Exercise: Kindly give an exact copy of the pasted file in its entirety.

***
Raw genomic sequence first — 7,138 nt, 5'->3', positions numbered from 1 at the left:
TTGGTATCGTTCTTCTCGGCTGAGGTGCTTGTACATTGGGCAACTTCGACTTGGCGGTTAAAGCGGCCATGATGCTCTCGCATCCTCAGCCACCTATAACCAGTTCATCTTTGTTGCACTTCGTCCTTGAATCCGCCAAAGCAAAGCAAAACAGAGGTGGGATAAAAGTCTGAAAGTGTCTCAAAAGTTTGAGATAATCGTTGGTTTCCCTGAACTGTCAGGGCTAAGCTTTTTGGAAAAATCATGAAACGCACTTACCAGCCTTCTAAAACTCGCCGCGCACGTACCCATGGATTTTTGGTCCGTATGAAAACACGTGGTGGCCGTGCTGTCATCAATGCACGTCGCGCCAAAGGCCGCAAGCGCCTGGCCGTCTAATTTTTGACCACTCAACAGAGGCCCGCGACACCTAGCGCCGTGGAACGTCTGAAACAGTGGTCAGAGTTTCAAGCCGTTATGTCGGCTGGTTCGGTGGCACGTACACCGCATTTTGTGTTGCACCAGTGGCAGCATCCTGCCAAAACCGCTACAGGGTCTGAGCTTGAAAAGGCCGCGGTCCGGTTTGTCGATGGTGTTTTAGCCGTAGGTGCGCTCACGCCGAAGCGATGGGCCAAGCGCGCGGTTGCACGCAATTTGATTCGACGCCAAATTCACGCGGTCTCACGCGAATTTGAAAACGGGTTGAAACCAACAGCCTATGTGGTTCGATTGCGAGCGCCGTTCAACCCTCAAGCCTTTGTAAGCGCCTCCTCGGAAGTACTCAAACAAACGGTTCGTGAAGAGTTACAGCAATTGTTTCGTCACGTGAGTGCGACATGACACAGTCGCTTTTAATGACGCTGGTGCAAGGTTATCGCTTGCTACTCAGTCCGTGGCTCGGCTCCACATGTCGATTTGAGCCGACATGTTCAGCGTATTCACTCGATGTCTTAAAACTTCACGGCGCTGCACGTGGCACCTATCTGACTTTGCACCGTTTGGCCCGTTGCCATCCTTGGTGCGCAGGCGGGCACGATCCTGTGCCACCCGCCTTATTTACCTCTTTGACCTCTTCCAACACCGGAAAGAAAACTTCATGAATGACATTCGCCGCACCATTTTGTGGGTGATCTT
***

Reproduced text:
Raw genomic sequence first — 7,138 nt, 5'->3', positions numbered from 1 at the left:
TTGGTATCGTTCTTCTCGGCTGAGGTGCTTGTACATTGGGCAACTTCGACTTGGCGGTTAAAGCGGCCATGATGCTCTCGCATCCTCAGCCACCTATAACCAGTTCATCTTTGTTGCACTTCGTCCTTGAATCCGCCAAAGCAAAGCAAAACAGAGGTGGGATAAAAGTCTGAAAGTGTCTCAAAAGTTTGAGATAATCGTTGGTTTCCCTGAACTGTCAGGGCTAAGCTTTTTGGAAAAATCATGAAACGCACTTACCAGCCTTCTAAAACTCGCCGCGCACGTACCCATGGATTTTTGGTCCGTATGAAAACACGTGGTGGCCGTGCTGTCATCAATGCACGTCGCGCCAAAGGCCGCAAGCGCCTGGCCGTCTAATTTTTGACCACTCAACAGAGGCCCGCGACACCTAGCGCCGTGGAACGTCTGAAACAGTGGTCAGAGTTTCAAGCCGTTATGTCGGCTGGTTCGGTGGCACGTACACCGCATTTTGTGTTGCACCAGTGGCAGCATCCTGCCAAAACCGCTACAGGGTCTGAGCTTGAAAAGGCCGCGGTCCGGTTTGTCGATGGTGTTTTAGCCGTAGGTGCGCTCACGCCGAAGCGATGGGCCAAGCGCGCGGTTGCACGCAATTTGATTCGACGCCAAATTCACGCGGTCTCACGCGAATTTGAAAACGGGTTGAAACCAACAGCCTATGTGGTTCGATTGCGAGCGCCGTTCAACCCTCAAGCCTTTGTAAGCGCCTCCTCGGAAGTACTCAAACAAACGGTTCGTGAAGAGTTACAGCAATTGTTTCGTCACGTGAGTGCGACATGACACAGTCGCTTTTAATGACGCTGGTGCAAGGTTATCGCTTGCTACTCAGTCCGTGGCTCGGCTCCACATGTCGATTTGAGCCGACATGTTCAGCGTATTCACTCGATGTCTTAAAACTTCACGGCGCTGCACGTGGCACCTATCTGACTTTGCACCGTTTGGCCCGTTGCCATCCTTGGTGCGCAGGCGGGCACGATCCTGTGCCACCCGCCTTATTTACCTCTTTGACCTCTTCCAACACCGGAAAGAAAACTTCATGAATGACATTCGCCGCACCATTTTGTGGGTGATCTT